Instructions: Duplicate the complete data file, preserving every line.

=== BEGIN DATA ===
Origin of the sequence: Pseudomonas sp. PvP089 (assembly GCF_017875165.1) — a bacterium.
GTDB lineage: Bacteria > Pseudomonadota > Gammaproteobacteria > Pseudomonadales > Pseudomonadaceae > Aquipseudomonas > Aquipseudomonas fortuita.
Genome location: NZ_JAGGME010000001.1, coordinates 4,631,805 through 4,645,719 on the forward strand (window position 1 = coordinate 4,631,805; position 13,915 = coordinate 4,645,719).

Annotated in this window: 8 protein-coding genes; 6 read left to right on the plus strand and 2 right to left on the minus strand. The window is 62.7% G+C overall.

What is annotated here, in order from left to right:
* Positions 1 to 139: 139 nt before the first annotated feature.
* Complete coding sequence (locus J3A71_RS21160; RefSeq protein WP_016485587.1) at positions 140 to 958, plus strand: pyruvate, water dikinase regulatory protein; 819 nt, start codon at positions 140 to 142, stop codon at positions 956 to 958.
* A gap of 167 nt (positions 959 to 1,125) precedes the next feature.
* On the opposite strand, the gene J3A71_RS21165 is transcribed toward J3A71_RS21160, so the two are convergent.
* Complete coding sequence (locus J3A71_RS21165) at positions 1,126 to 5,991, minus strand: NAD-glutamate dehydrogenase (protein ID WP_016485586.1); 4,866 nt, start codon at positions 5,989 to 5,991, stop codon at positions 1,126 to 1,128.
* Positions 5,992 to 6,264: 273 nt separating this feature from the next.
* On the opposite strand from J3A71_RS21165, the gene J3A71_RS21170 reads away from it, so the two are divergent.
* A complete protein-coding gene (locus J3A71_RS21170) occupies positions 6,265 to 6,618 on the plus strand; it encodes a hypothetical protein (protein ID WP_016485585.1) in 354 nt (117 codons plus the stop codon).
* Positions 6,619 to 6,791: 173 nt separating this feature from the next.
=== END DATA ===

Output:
Origin of the sequence: Pseudomonas sp. PvP089 (assembly GCF_017875165.1) — a bacterium.
GTDB lineage: Bacteria > Pseudomonadota > Gammaproteobacteria > Pseudomonadales > Pseudomonadaceae > Aquipseudomonas > Aquipseudomonas fortuita.
Genome location: NZ_JAGGME010000001.1, coordinates 4,631,805 through 4,645,719 on the forward strand (window position 1 = coordinate 4,631,805; position 13,915 = coordinate 4,645,719).

Annotated in this window: 8 protein-coding genes; 6 read left to right on the plus strand and 2 right to left on the minus strand. The window is 62.7% G+C overall.

What is annotated here, in order from left to right:
* Positions 1 to 139: 139 nt before the first annotated feature.
* Complete coding sequence (locus J3A71_RS21160; RefSeq protein WP_016485587.1) at positions 140 to 958, plus strand: pyruvate, water dikinase regulatory protein; 819 nt, start codon at positions 140 to 142, stop codon at positions 956 to 958.
* A gap of 167 nt (positions 959 to 1,125) precedes the next feature.
* On the opposite strand, the gene J3A71_RS21165 is transcribed toward J3A71_RS21160, so the two are convergent.
* Complete coding sequence (locus J3A71_RS21165) at positions 1,126 to 5,991, minus strand: NAD-glutamate dehydrogenase (protein ID WP_016485586.1); 4,866 nt, start codon at positions 5,989 to 5,991, stop codon at positions 1,126 to 1,128.
* Positions 5,992 to 6,264: 273 nt separating this feature from the next.
* On the opposite strand from J3A71_RS21165, the gene J3A71_RS21170 reads away from it, so the two are divergent.
* A complete protein-coding gene (locus J3A71_RS21170) occupies positions 6,265 to 6,618 on the plus strand; it encodes a hypothetical protein (protein ID WP_016485585.1) in 354 nt (117 codons plus the stop codon).
* Positions 6,619 to 6,791: 173 nt separating this feature from the next.